Are We Preventing the Next Avocado Panic?

In 2019, skyrocketing demand for avocados, a reduced crop yield in California and border tensions with Mexico led to a shortage that came to be known as the Great Avocado Panic or “Guacapocalypse.” The beloved superfruit, staple of football tailgates and millennial diets, tripled in price. Avocados disappeared from shelves and menus. Brunch toast went dry. Experts set the avocado doomsday clock at three weeks if supply chains were shut off from Mexico and hoarding ensued. The crisis’ fervor was rivaled only by the short-lived supply of the Popeye’s chicken sandwich.

The shock was amplified by the simple fact that product shortages in America are rare. When shortages do happen, it’s often the first time many Americans become aware of the supply chain: a complex system, made up of thousands of processes and decisions, that ensures products arrive at stores and doors safely and consistently.

Supply chains, when operating efficiently, are largely invisible. That invisibility belies its importance. When it comes to the products Americans rely on every day, from coffee to toothpaste, frictionless supply chains are a defining factor in their accessibility and affordability. It’s an invisible infrastructure that consumers have the luxury of ignoring. Unfortunately, many of the legislators who could help ease pain points in the supply chain don’t see the problems either.

Right now, CPG companies — representing a fifth of all U.S. freight transportation — are trapped in an endless cycle of feast and famine when it comes to transportation availability. In 2018 a major transportation shortage threatened to drive up prices on millions of goods. Truck manufacturers couldn’t make trucks fast enough to meet the 200,000 needed to stave off the shortage. The American Trucking Association said that nearly 900,000 new drivers need to be hired over the next decade to meet these spikes in demand — but government forecasts suggest we’ll only hire 100,000. To combat this, industry is doing what it can to create efficiencies and keep consumers from shouldering cost increases. The market eventually adjusted and, as it stands currently, the pressure has eased. For now.

A transportation crunch like we experienced in 2018 will happen again. It’s a reality the CPG industry knows all too well. And if we’re going to get serious about stabilizing America’s supply chains, we need to do more now to prevent future cycles of cost volatility.

The CPG industry is creative, innovative and nimble, but only the federal government is positioned to enact the most critical changes. But the invisible nature of supply chains is hindering critical policy advancement in Washington. Compounding the issue is that lawmakers often make other policy decisions without considering the supply chain at all, leaving the door open for additional uncertainty, causing costs to rise and investments to get put on the back burner. The truth is, just like the rest of America, federal lawmakers aren’t waking up every day thinking about how to streamline U.S. supply chains.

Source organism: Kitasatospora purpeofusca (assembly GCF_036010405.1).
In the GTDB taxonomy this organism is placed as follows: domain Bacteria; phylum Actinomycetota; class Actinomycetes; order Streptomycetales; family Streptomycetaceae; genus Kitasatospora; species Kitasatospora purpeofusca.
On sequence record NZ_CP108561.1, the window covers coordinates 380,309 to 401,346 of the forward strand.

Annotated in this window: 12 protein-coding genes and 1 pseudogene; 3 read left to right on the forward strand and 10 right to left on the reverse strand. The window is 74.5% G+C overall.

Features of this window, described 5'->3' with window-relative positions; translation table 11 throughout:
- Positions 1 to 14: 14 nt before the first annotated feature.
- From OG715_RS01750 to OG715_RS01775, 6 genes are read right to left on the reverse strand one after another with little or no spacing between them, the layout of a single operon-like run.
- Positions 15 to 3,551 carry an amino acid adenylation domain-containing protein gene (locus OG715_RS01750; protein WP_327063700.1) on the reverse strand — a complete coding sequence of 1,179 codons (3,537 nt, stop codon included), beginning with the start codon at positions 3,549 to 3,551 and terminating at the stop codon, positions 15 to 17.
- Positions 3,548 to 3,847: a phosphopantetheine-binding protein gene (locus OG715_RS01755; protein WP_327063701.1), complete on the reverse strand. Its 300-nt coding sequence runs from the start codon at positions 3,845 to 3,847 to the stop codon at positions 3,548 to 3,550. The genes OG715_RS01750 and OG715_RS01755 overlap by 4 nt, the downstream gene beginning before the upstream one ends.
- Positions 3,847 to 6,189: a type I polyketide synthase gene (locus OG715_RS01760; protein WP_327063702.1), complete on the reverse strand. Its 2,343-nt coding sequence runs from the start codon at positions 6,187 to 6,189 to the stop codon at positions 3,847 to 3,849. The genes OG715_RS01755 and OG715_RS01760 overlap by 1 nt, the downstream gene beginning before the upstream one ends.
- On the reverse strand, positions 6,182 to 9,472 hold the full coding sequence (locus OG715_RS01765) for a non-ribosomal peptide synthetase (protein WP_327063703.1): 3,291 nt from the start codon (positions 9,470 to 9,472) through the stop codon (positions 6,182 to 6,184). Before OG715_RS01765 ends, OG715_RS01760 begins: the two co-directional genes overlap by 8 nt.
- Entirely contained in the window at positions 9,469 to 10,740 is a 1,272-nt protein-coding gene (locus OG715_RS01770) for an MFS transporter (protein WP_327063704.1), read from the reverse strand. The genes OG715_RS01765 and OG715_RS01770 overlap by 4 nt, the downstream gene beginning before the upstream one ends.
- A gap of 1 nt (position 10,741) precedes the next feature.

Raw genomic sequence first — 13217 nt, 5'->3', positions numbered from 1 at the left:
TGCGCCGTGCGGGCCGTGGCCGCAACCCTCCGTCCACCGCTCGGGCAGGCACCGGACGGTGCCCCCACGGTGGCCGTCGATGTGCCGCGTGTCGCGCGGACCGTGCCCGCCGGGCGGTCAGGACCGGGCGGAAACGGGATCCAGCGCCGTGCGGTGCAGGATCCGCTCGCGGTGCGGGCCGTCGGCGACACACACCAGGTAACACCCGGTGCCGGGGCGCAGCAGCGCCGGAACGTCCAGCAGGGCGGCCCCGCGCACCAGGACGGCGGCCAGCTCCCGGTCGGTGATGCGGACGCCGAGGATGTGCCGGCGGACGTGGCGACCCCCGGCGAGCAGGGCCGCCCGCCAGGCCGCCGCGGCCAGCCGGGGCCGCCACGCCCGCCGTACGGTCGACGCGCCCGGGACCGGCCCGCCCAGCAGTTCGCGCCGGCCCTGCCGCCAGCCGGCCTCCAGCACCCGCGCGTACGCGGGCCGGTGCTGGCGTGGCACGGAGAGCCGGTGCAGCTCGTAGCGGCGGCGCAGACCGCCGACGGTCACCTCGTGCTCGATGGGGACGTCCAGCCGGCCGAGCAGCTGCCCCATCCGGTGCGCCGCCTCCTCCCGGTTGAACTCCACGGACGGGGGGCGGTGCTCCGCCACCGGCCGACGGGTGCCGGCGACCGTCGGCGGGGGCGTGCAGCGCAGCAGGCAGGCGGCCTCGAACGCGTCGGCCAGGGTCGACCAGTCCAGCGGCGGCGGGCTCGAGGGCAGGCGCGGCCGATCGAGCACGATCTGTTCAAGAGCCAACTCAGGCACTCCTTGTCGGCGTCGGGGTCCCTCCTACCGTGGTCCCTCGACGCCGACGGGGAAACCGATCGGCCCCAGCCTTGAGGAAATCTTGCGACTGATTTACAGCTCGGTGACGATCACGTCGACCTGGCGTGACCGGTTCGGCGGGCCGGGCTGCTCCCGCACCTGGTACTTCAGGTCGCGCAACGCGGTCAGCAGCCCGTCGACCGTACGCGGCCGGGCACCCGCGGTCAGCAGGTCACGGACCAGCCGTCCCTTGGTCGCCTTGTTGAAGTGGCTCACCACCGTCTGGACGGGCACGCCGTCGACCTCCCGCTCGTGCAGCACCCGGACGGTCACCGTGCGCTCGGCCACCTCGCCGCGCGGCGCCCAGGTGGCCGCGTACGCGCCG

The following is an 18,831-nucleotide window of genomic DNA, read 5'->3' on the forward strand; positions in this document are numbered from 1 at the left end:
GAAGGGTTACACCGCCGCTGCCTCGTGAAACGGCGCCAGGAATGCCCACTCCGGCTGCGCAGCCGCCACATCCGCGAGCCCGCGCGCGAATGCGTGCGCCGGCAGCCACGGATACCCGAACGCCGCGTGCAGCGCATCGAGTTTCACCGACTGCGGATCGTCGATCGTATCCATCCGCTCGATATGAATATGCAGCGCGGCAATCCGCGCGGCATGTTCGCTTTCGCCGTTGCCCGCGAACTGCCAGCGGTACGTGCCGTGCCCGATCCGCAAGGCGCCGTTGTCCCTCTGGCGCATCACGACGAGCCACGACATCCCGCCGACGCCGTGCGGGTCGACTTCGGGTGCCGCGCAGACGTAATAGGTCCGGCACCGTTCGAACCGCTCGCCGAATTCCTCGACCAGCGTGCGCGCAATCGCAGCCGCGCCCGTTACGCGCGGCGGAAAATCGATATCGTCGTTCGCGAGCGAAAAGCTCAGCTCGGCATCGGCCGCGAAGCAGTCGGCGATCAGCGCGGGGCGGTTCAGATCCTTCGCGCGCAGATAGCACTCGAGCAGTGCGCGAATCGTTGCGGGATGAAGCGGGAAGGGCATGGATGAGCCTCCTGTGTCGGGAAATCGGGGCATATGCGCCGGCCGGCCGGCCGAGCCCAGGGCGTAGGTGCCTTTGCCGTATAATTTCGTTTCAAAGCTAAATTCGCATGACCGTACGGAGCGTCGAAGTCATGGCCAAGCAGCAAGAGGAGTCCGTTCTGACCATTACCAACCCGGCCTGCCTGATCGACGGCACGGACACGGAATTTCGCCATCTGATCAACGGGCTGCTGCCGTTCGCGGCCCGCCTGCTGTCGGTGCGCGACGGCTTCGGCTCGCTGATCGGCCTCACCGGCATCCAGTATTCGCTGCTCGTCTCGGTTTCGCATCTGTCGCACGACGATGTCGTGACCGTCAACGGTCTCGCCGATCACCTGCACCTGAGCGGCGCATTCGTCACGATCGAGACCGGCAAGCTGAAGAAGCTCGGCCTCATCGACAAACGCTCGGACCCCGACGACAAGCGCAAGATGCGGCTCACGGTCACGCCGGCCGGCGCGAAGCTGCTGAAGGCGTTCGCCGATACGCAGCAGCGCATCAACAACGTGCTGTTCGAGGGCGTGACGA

But what if they were? What if we could alleviate friction points in the CPG supply chain by working in tandem with Congress and the administration, solving problems at the federal level?

We could start first by amending rigid, one-size-fits-all Hours of Service regulations to give drivers greater flexibility, address oversights in the current rules and make U.S. roads safer for everyone.

We could clear the regulatory runway for next-generation technology, authorizing pilot programs and helping companies plan for the workforce of the future through collaborative training and academic programs. Innovation is a supply chain leader’s best friend — it’s how they do their job so well. Autonomous trucks, delivery drones and even Hyperloop technology could become a reality, driving untold economic, environmental and societal benefits. From big data applications and AI, to robotics and autonomy, to blockchain and digital disclosure tools, we’re at an inflection point in supply chains. And that reality isn’t too far off. The more policymaking keeps up with this innovation cycle, the more our economy benefits.

We could double down on improving critical infrastructure, come up with a long-term transportation funding solution, improve freight rail and maritime shipping performance. And we could pull together the private sector, regulators and the NGO community to propose ideas to enhance traceability and transparency in a way that benefits consumers and improves safety and sustainability outcomes.

If this all sounds like a lot, it is. There’s no silver bullet solution. Supply chain is an area where lots of little things add up. Even the smallest change — extra truck weight allowances, streamlined clearances at the U.S. border, more fairly enforced railyard fees — has an impact and is worth considering.

Every day, CPG supply chain leaders across the country solve problems. They treat symptoms of issues that are born out of policy decisions, market influences and megatrends that shape the world around us. They are believers in the art of the possible and the potential for growth. And they take their jobs very seriously when it means consumers — including their own families — depend on them. What they could use is help with the problems they can’t solve. And for that, it will take motivated members of Congress and the administration to think about the options they have to remove frictions in the supply chain that will benefit American consumers.